The Deep Blue Good-By
by John D. MacDonald
Gold Medal Books (1964)
Gin-soaked philosophy is fine--in moderation--but it can wear a little thin after a while. The hero of John D. MacDonald's invention, Travis McGee, lives aboard a houseboat that he won in a card game. He's a vagabond with a vigilante's heart and a propensity for spouting his worldview at nearly every turn. Some just plainspoken common sense, the rest is an embittered cynicism that leaves a bad taste in your mouth. But, hey, everyone has their faults.
I scrounged up this novel while on a sixties pulp kick earlier in the year, and considering the author is the man behind Cape Fear, I figured this would be a good one to pick up. Heck, this is the first of twenty-one Travis McGee novels for crying out loud, so MacDonald must have been doing something right.
Turns out Travis gets by hiring out his services to people who have lost one thing or another and want it back. Travis finds what they want and keeps a cut for himself. I think it's referred to as "salvage consulting" in the novel. In The Deep Blue Good-By", Travis is coaxed by one of his lovely lady friends, a dancer with nothing better to do than luxuriate aboard his cozy houseboat between gigs, to help out a gal she knows who's been done wrong by one mean hombre named Junior Allen. Travis isn't terribly convinced, even with the promise of a payday, but when he meets the utterly pathetic creature for himself, he's drawn to find the bastard who ruined her and reclaim what he can of the money Junior stole.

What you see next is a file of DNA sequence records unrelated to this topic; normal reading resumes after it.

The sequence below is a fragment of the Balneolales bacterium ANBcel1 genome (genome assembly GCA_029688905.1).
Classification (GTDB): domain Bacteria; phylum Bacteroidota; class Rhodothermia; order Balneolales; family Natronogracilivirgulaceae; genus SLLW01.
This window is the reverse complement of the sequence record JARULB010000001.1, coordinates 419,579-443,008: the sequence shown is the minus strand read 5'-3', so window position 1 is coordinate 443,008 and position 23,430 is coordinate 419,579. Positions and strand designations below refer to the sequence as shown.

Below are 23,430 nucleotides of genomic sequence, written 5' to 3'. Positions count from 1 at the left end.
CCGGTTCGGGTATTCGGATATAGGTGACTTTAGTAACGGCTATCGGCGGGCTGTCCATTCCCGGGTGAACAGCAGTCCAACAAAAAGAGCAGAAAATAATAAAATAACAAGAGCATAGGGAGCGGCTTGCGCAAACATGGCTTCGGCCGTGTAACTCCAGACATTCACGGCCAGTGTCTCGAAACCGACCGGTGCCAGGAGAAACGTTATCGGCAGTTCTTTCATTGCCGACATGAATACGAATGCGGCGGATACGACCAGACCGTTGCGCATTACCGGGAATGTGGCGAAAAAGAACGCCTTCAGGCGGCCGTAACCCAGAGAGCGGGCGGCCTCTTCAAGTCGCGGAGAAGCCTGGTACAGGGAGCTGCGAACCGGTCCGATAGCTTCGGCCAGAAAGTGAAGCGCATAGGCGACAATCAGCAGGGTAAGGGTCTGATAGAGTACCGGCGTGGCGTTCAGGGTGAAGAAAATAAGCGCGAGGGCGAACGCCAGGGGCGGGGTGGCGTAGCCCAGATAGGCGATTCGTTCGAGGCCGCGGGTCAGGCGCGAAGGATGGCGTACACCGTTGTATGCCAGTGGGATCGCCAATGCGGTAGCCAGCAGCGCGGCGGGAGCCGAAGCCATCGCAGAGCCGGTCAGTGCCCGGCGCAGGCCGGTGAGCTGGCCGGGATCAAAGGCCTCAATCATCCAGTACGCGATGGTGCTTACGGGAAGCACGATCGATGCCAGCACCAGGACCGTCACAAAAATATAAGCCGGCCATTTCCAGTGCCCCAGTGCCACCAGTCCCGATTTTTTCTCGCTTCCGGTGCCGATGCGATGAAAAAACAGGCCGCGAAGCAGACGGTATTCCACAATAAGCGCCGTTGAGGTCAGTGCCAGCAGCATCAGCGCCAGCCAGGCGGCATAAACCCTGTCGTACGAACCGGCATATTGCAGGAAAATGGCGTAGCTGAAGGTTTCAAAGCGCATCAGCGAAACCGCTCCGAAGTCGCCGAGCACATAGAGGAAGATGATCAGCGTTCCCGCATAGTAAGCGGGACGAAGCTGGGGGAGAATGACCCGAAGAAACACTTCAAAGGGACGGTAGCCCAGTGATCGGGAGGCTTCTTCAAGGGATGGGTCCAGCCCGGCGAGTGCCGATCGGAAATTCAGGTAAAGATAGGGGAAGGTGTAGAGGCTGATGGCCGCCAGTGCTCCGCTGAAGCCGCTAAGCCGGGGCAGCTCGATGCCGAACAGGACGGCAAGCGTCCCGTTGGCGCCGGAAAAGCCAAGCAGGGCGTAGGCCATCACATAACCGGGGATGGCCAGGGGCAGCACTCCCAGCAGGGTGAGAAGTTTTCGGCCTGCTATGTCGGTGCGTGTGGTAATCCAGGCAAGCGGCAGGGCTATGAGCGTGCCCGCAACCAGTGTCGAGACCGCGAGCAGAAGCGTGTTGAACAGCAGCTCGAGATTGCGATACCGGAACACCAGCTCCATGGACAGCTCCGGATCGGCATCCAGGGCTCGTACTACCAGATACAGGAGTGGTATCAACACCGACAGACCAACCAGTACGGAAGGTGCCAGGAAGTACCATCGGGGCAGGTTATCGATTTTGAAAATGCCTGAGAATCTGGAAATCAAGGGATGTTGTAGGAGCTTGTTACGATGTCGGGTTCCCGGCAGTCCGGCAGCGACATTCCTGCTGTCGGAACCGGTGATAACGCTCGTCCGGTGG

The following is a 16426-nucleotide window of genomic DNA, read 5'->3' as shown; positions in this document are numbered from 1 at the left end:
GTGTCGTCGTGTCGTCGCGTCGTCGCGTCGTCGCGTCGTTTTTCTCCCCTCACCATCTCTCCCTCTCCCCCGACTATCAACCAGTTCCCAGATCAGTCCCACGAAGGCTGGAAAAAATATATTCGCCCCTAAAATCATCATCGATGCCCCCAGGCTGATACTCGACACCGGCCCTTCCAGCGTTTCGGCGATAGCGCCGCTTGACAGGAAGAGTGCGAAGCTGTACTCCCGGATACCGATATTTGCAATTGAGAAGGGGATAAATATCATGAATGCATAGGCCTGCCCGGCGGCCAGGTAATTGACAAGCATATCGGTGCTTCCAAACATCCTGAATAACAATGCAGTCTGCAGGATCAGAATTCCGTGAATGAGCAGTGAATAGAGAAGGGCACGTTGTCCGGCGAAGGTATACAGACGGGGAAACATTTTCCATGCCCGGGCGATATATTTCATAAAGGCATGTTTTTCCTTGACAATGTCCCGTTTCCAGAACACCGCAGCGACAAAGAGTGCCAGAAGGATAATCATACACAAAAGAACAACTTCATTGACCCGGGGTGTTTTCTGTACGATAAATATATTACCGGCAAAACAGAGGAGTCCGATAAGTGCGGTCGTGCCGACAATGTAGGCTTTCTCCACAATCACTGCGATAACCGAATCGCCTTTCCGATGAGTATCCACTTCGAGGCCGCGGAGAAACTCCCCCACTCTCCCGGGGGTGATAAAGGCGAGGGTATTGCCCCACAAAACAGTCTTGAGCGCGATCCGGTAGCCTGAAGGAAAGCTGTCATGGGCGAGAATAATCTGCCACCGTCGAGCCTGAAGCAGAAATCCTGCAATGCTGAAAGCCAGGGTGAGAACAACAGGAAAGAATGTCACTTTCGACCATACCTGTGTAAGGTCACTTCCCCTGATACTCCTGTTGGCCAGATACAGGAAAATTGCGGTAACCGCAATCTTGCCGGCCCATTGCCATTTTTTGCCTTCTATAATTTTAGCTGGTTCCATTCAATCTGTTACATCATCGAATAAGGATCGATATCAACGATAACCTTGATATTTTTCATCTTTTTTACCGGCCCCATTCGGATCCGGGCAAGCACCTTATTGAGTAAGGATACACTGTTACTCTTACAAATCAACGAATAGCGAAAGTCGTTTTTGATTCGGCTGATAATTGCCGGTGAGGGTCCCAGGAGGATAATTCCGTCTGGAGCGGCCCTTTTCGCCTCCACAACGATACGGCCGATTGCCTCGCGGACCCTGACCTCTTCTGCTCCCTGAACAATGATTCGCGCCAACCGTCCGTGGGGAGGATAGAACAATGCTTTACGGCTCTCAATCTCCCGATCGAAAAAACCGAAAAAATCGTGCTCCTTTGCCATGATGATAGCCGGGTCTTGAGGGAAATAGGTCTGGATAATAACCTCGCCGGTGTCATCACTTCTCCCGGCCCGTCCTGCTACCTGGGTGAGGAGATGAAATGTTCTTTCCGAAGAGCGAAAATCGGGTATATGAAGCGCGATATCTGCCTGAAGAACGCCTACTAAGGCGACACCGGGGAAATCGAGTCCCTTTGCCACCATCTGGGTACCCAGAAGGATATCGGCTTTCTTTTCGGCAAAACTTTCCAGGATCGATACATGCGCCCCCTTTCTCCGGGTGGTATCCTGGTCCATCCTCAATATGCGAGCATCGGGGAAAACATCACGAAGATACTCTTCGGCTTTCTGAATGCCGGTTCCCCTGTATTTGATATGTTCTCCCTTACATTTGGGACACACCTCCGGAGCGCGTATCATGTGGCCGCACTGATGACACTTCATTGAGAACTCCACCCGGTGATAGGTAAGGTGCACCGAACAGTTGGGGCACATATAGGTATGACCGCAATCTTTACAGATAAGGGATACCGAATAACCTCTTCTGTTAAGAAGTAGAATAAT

The story has its share of twists and turns along the way, but it never felt terribly suspenseful and ultimately very predictable. Travis had a mission and a gameplan, and then he did it. No big surprises that he couldn't really handle and no real peril that wasn't overcome in quick fashion. Now, I haven't read a Jack Reacher novel--yet--but I wouldn't be surprised to find out Travis McGee served as a bit of a template or inspiration for Lee Child's own iconic ass-kicker. But, while I may have found Jack Reacher to be a likable enough character in the movie adaptation I saw, Travis McGee can be detestable at times in his attitude towards the world, and especially the women who pass through his life. He's got a meanstreak underneath all his too-cool-for-school bravado, and might even be a sociopath by today's standards.
The Deep Blue Good-By wound up a fun distraction for an evening, but if the other twenty novels in the series are just like it, I'm not so sure I'll be able to endure more than a couple more of them before I grow weary of Travis McGee.